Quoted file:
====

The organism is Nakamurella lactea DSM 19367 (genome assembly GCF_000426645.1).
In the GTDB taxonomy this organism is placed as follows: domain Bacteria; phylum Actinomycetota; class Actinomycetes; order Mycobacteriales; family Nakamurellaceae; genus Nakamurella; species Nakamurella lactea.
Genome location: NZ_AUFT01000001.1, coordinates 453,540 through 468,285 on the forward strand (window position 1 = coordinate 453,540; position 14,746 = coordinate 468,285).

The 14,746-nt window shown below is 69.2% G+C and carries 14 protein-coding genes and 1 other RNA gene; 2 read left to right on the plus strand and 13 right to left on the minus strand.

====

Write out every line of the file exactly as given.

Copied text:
The organism is Nakamurella lactea DSM 19367 (genome assembly GCF_000426645.1).
In the GTDB taxonomy this organism is placed as follows: domain Bacteria; phylum Actinomycetota; class Actinomycetes; order Mycobacteriales; family Nakamurellaceae; genus Nakamurella; species Nakamurella lactea.
Genome location: NZ_AUFT01000001.1, coordinates 453,540 through 468,285 on the forward strand (window position 1 = coordinate 453,540; position 14,746 = coordinate 468,285).

The 14,746-nt window shown below is 69.2% G+C and carries 14 protein-coding genes and 1 other RNA gene; 2 read left to right on the plus strand and 13 right to left on the minus strand.